The 1H NMR spectrum of the products obtained through the (trans)esterification reaction poly-γ-glutamic acid with poly(3-hydroxybutyrate-co-4-hydroxybutyrate) in the presence of 4-toluenesulfonic acid monohydrate is presented in Figure 5. In this spectrum, signals corresponding to the protons of γ-PGA backbone (labeled 7–9) as well as signals corresponding to protons of oligo(3-hydroxybutyrate-co-4-hydroxybutyrate) pendant chains (labeled 1–6) were observed.
Figure 5

The 1H NMR spectrum of γ-PGA-graft-(3HB-co-4HB) cooligomers (for 3HB units R = CH3, y = 1, for 4HB units R = H and y = 2)

Under the (trans)esterification reaction conditions both biopolymers underwent partial hydrolysis because of the presence of water (introduced with 4-toluenesulfonic acid monohydrate). The partial thermal degradation of poly(3-hydroxybutyrate-co-4-hydroxybutyrate) via a random chain scission mechanism involving the β-CH hydrogen transfer at the 3-hydroxybutyrate repeating units also occurred [55]. Moreover, γ-PGA underwent partial thermal degradation via typical for polyamides mechanisms, which leads to the formation of cyclic amides [56, 57] or oligomers with unsaturated alkyl and amide end groups further transformed into nitriles [58, 59]. Owing to a variety of end groups formed via different known mechanisms, as well as the diversity of probable structure, further structural investigation was needed. For this purpose, the ESI-MSn technique has been successfully applied.

The structures of the ions visible in the ESI-MS spectrum in Figure 6 were assigned to the structures placed in Table 1 based on different mechanisms of thermal decomposition of polyamides discussed in literature [56, 57, 58, 59]. Signals in ESI-MS spectrum correspond to sodium or proton adducts of γ-PGA-graft-(3HB-co-4HB) cooligomers obtained in (trans)esterification of γ-PGA with poly(3HB-co-4HB) mediated by 4-toluenesulfonic acid monohydrate. Among proposed structure of γ-PGA-graft-(3HB-co-4HB) cooligomers, both linear and cyclic γ-PGA backbones were taken into consideration.
Figure 6

The ESI-MS of γ-PGA-graft-(3HB-co-4HB) cooligomers and spectral expansion in the range m/z 300–610

Table 1

Structural Assignments of the Ions Appearing in the Expanded Regions at m/z 300–610 of the ESI-MS Spectrum presented in Figure 6

As a part of structural analysis, the ESI-MS2 experiments for selected ions were carried out. Figure 7 shows the results of the ESI-MS2 experiment performed for the ion at m/z 517 selected from ESI-MS spectrum (labeled B, see structure in Table 1). This ion corresponds to sodium adduct of γ-PGA-graft-(3HB-co-4HB) cooligomers containing three repeating units derivative from poly(3-hydroxybutyrate-co-4-hydroxybutyrate) and two repeating units derivative from γ-PGA. The oligoamide part of such ion could be cyclic or might contain unsaturated alkyl and amide end groups (see Scheme 1). The product ion at m/z 370 corresponds to the cooligomer formed by the loss of the γ-glutamic acid (147 Da). The product ion at m/z 388 corresponds to the cooligomer formed by the loss of the pyroglutamic acid (129 Da). The product ion at m/z 499 corresponds to the cooligomer formed by the loss of the water molecule (18 Da). The product ions at m/z 431; 345; 259 correspond to the cooligomer formed by the loss of the one (86 Da), two (172 Da), and three (258) 3-hydroxybutyric or 4-hydroxybutyric repeating units.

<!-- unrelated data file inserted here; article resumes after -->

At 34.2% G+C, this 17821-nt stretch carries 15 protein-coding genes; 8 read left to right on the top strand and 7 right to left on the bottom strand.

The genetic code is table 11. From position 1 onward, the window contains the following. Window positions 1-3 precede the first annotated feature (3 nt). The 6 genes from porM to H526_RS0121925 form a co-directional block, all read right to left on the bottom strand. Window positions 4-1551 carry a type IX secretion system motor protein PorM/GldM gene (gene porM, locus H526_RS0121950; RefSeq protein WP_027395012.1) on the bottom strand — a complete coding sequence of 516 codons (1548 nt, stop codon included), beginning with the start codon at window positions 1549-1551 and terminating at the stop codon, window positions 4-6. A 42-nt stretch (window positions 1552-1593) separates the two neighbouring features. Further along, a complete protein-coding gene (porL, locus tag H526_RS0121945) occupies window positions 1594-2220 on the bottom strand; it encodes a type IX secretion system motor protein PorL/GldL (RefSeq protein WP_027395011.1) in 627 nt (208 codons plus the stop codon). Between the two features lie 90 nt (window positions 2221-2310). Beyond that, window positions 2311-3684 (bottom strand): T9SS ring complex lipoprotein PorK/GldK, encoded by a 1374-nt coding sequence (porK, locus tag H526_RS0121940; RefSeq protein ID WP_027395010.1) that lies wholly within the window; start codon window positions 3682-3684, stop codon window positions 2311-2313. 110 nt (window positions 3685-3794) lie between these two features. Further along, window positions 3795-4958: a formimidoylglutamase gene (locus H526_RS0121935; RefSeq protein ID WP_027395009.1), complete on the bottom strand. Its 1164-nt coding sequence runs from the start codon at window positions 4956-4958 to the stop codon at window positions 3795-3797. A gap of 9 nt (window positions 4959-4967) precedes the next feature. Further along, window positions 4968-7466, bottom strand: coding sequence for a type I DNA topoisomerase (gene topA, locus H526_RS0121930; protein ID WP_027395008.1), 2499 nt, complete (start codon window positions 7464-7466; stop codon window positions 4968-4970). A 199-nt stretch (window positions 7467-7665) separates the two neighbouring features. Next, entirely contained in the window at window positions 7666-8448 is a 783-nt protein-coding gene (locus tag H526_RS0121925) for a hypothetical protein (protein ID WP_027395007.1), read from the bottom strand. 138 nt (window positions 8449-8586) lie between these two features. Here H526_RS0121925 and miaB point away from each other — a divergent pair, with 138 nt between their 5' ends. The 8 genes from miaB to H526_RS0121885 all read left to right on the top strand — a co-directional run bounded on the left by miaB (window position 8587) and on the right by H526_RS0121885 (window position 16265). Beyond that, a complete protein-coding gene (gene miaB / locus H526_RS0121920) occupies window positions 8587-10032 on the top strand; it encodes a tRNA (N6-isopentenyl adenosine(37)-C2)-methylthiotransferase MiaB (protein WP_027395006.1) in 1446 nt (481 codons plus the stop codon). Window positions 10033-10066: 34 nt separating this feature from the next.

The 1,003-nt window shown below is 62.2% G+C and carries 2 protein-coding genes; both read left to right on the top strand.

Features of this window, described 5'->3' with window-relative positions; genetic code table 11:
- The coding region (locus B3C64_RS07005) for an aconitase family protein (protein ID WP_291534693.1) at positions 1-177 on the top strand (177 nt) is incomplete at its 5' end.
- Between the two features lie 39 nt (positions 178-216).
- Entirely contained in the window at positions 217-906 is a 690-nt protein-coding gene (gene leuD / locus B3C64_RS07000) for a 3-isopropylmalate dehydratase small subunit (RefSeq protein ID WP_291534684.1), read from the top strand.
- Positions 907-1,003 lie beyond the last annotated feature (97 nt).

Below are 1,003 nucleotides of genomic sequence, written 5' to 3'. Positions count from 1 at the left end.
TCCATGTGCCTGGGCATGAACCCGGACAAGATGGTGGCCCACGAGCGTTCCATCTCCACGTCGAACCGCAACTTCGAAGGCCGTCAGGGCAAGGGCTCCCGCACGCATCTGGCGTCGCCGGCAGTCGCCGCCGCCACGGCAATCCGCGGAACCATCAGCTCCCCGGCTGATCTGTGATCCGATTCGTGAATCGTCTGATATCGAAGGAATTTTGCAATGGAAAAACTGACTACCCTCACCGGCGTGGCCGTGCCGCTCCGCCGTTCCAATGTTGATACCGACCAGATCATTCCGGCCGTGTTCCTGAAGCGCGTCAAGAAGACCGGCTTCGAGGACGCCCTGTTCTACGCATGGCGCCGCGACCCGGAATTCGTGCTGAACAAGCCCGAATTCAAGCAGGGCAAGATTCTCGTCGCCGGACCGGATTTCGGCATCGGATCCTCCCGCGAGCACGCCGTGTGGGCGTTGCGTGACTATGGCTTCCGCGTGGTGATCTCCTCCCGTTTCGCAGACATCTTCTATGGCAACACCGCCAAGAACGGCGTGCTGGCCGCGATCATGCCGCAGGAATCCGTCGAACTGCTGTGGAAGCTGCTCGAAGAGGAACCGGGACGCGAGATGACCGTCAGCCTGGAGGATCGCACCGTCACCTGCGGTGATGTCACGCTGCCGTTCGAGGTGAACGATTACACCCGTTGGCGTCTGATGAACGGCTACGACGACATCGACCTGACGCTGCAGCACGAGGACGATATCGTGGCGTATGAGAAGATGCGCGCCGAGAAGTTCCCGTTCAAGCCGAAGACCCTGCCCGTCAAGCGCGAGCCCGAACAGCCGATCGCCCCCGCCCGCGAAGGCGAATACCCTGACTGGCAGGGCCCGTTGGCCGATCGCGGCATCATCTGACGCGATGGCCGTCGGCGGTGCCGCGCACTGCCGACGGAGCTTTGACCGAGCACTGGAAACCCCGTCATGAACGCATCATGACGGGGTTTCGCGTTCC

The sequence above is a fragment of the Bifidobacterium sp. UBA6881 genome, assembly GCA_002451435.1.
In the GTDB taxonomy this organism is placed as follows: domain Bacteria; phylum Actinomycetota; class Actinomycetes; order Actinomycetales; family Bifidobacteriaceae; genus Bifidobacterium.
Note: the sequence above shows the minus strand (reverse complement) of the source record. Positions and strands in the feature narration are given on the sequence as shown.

Figure 7

ESI-MS2 product ion spectrum of the sodiated γ-PGA-graft-(3HB-co-4HB) cooligomers at m/z 517 and theoretical fragmentation pathway of this ion

Scheme 1

Probable structures of sodium adduct of γ-PGA-graft-(3HB-co-4HB) cooligomers at m/z 517 (x + z = 3; R = CH3, y = 1 for 3HB units; R = H, and y = 2 for 4HB units): linear (a), cyclic (b), and fragmentation pathway of one of possible structure of this ion (c)

Results of Cytocompatibility Studies of γ-PGA-Graft-(3HB-co-4HB) Copolymer

The cell viability was not affected by γ-PGA-graft-(3HB-co-4HB) copolymer over the entire range of concentrations (Figure S1, Supplementary Material). These results indicate that the novel materials obtained via (trans)esterification reaction of the poly-γ-glutamic acid with poly(3-hydroxybutyrate-co-4-hydroxybutyrate) mediated by 4-toluenesulfonic acid monohydrate carried out in melt did not affect negatively the viability of the treated cells.

Conclusions

Two methods of obtaining graft copolymers composed of poly-γ-glutamic acid backbone and oligoesters pendant chains were developed. The first elaborated synthetic strategy is based on the anionic grafting of racemic β-butyrolactone on γ-PGA backbone. The second developed method is based on the (trans)esterification reaction of γ-PGA with poly(3-hydroxybutyrate-co-4-hydroxybutyrate) mediated by 4-toluenesulfonic acid monohydrate.

The structural studies with the aid of electrospray ionization multistage mass spectrometry technique confirmed the structure of graft copolymers obtained via both methods. Moreover, it was established that fragmentation of selected sodium adducts of graft copolymers proceeded via random breakage of amide bonds along the backbone and ester bonds of the oligoesters pendant chains. The ESI-MS allowed determining a variety of end groups in final products in case of applying the second method. The presence of various end groups was attributable to hydrolysis and thermal degradation, both of which occurred under reaction conditions. However, obtained copolymers, despite having a variety of end groups, did not affect negatively the viability of the treated cells during in vitro cytotoxicity tests.

In addition, the ESI-MS technique has allowed us to monitor the progress of hydrolytic degradation process of obtained copolymers and to determine the degradation products. The performed tests confirmed that hydrolytic degradation of oligoesters pendant chains proceeds faster than hydrolytic degradation of γ-PGA backbone.

This first method of synthesis of graft copolymers will be further developed in order to obtain copolymers with higher molecular weight, which should have thermo-mechanical properties required to find application in the field of biomaterials.

Notes

Acknowledgments

This work was supported by the Polish National Science Center (Decision no. DEC-2013/11/N/ST5/01364).

Supplementary material

13361_2017_1731_MOESM1_ESM.docx (64 kb)
ESM 1(DOCX 63 kb)

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Authors and Affiliations

  1. 1.Centre of Polymer and Carbon MaterialsPolish Academy of SciencesZabrzePoland
  2. 2.School of Biology, Chemistry, and Forensic Science, Faculty of Science and EngineeringUniversity of WolverhamptonWolverhamptonUK
  3. 3.School of Pharmacy with the Division of Laboratory Medicine in SosnowiecMedical University of Silesia in Katowice, Chair and Department of BiopharmacySosnowiecPoland